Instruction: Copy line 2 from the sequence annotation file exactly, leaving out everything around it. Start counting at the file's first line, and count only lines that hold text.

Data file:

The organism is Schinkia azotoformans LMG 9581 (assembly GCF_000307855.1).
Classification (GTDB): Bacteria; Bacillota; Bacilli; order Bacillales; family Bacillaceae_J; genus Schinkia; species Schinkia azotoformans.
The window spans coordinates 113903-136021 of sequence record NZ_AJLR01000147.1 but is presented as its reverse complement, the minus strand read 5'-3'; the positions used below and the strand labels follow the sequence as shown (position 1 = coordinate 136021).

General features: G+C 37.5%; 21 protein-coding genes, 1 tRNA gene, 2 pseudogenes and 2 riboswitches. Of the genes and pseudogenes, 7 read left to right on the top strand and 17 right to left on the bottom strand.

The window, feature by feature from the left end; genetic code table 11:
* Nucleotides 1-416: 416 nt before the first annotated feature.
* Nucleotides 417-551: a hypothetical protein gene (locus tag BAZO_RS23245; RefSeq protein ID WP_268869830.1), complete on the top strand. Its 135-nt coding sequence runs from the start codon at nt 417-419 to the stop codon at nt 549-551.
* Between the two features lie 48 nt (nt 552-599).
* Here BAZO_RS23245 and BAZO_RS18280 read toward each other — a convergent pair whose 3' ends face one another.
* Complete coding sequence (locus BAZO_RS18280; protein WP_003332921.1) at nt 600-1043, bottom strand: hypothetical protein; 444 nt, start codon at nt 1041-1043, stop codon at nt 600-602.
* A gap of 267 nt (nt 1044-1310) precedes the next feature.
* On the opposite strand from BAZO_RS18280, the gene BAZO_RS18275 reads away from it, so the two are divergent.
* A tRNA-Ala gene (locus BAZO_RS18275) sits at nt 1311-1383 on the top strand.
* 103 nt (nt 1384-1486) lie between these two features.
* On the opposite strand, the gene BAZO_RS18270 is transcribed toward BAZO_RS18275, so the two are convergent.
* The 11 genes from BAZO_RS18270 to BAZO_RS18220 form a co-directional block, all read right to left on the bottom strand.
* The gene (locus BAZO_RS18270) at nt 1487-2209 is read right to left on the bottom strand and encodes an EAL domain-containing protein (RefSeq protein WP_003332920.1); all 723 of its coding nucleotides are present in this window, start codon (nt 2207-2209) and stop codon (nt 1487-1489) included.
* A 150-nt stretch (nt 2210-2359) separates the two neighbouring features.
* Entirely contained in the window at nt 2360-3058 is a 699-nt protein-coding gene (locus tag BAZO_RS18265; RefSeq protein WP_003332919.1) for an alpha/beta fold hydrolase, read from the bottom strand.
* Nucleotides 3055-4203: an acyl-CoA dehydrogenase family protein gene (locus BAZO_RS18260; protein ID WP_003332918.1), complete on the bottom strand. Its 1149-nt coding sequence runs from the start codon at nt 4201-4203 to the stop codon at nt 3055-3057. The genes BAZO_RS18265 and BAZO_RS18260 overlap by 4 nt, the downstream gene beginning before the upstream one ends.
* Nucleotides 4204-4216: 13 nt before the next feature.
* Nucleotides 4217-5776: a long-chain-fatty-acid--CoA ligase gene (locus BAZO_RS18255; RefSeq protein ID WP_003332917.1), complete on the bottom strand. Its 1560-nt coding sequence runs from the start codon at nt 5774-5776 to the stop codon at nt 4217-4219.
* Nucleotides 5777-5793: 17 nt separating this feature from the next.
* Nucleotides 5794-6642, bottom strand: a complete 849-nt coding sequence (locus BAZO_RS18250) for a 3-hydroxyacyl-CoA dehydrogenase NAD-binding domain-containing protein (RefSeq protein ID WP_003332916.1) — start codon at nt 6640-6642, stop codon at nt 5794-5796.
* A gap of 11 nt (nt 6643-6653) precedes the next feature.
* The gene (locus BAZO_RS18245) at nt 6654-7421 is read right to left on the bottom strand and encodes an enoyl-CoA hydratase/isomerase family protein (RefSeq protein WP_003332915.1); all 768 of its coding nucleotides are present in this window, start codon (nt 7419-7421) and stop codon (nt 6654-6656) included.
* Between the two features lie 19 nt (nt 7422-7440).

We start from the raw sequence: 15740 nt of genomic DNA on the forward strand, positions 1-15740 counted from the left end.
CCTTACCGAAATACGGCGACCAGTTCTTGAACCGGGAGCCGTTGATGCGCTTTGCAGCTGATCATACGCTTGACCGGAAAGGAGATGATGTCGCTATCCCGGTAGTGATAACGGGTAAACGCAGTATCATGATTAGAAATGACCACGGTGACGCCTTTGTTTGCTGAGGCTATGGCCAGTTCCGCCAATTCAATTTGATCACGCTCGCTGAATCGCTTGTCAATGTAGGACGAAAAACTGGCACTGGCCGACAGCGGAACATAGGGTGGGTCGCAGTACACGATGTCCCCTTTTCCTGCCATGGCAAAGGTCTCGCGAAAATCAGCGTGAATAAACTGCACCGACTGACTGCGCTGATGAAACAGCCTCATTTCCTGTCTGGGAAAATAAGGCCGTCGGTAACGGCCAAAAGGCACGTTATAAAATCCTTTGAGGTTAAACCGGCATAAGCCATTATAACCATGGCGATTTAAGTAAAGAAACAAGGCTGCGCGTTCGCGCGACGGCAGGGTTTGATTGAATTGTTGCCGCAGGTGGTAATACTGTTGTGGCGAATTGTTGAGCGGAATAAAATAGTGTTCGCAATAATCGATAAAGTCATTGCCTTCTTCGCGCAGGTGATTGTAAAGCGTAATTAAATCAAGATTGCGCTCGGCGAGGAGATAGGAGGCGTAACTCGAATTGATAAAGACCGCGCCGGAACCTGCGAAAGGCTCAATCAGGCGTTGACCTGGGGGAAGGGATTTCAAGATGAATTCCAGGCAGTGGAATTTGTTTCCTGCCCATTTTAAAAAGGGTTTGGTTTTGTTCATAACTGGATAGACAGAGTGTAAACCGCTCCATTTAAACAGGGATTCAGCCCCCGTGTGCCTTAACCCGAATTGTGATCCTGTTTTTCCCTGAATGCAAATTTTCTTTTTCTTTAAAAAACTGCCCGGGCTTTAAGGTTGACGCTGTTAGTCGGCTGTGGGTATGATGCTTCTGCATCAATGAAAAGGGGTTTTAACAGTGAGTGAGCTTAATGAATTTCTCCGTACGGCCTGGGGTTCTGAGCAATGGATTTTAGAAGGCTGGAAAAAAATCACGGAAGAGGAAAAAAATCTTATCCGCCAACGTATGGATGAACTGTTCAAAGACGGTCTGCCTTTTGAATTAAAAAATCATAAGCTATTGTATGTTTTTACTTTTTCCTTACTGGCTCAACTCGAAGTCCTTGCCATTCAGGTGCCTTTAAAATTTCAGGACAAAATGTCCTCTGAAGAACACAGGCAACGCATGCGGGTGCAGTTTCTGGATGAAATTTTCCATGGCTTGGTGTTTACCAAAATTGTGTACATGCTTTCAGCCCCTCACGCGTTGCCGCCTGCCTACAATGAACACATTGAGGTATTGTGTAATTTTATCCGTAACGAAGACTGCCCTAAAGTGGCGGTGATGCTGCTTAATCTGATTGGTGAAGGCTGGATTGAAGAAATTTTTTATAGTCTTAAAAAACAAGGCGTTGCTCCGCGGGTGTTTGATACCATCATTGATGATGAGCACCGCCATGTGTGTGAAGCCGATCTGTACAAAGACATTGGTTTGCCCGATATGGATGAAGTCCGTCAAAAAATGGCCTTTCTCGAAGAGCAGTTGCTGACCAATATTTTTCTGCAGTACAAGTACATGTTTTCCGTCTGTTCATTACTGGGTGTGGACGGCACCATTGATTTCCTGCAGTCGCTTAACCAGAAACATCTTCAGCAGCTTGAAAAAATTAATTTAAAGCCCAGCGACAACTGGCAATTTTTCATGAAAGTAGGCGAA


Classification (GTDB): Bacteria; Bacillota; Bacilli; order Bacillales; family Bacillaceae_J; genus Schinkia; species Schinkia azotoformans.